High rates of truancy at the District's schools has led D.C. Councilman David Catania to call for parents whose children routinely skip to potentially lose public assistance benefits and even face jail time.

According to statistics sighted by Catania during a council hearing on Thursday, more than one of every five students had more than 20 unexcused absences.

"We can no longer permit the status quo," Catania told The Washington Examiner. "Kids with 20 or more unexcused absences have missed a month. They get so far behind, they can never recover."

A District law passed in 1990 calls for parents to be fined up to $100 if their child routinely skips school. But when Catania asked for evidence of its enforcement, he said it wasn't even clear which agency was charged with enforcing the law, let alone keeping track of it.

"We need to review wholesale the legal framework," Catania said. "Times have changed and punishments may need to be altered."

The new punishments, he said, could include a raised fine for parents, as well as the garnishing of public assistance. If students continue to skip, the parent could face jail time. The enforcement system also needs to be reviewed and reworked, he said.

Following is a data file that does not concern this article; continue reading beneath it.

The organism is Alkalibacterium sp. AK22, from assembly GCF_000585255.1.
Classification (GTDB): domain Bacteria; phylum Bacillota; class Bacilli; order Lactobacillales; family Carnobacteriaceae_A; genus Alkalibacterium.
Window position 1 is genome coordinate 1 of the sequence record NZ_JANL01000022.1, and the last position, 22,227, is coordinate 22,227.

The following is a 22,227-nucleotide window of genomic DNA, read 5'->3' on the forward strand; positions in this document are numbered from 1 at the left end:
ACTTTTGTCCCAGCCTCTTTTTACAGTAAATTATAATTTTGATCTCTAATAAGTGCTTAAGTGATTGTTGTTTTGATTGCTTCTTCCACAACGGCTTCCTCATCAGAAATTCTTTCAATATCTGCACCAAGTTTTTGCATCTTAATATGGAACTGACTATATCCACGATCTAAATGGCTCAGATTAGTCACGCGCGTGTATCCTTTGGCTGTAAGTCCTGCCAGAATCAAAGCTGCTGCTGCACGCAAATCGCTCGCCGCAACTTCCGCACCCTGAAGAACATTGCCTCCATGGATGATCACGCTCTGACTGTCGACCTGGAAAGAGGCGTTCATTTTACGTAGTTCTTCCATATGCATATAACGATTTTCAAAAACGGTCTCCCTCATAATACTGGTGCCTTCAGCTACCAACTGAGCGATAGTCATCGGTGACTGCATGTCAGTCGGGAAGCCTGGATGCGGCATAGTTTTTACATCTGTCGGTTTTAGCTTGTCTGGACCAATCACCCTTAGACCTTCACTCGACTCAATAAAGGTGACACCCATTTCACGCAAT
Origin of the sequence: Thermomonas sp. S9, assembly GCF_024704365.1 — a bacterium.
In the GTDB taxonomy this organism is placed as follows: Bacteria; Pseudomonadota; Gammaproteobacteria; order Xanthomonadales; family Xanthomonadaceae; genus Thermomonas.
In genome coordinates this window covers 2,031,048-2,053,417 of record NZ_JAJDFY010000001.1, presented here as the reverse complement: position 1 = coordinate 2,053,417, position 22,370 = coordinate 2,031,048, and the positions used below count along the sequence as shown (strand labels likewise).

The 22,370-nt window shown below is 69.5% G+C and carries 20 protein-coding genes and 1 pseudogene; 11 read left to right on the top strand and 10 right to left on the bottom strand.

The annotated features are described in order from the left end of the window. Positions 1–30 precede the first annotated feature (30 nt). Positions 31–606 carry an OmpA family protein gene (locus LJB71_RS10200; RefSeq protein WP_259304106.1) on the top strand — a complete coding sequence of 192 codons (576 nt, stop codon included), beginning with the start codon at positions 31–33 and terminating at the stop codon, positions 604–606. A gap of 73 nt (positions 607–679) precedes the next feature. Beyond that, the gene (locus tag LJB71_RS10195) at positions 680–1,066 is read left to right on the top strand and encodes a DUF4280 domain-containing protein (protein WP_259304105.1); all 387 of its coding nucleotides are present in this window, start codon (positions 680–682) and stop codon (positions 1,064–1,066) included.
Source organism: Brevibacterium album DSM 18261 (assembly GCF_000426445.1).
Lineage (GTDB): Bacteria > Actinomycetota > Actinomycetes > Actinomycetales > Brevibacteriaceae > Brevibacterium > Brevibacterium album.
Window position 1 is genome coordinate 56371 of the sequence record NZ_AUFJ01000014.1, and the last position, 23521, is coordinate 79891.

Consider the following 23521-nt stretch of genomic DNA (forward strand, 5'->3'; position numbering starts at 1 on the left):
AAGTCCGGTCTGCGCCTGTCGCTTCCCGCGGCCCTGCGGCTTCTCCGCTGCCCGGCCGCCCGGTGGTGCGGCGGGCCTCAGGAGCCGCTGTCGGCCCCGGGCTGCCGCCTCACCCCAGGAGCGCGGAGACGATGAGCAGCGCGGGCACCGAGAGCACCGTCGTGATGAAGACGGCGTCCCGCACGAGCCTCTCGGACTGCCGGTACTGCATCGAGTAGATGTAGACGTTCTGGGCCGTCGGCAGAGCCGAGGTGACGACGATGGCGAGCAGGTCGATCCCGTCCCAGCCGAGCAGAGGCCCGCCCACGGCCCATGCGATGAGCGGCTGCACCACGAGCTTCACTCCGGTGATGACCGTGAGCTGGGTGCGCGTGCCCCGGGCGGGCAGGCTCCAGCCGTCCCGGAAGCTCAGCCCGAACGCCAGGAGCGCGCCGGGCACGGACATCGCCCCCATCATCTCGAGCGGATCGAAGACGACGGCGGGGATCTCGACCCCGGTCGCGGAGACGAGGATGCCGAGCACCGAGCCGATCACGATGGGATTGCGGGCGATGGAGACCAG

"The state can't assert itself into the role of parent," Catania said. "Parents have to be the primary architects in making sure their kids are going to class."

That's not to say Catania only wants to apply the stick with no carrot.

He said preventing truancy must start early by creating a full picture of students' mental health and behavioral issues. Some skipping-school problems can be solved with better attention to a student's overall state of mind, Catania said.

Parents whose students are repeatedly truant could be required to meet with school administrators and sign a contract that describes the support their child needs to make sure the student is going to school. If the contract were to be breached, Catania said, the new enforcement measures would go into effect.

With the upcoming summer recess closely followed by the fall elections, Catania said he won't likely introduce truancy legislation until January.

Efforts to reach schools officials for comment late Thursday were unsuccessful.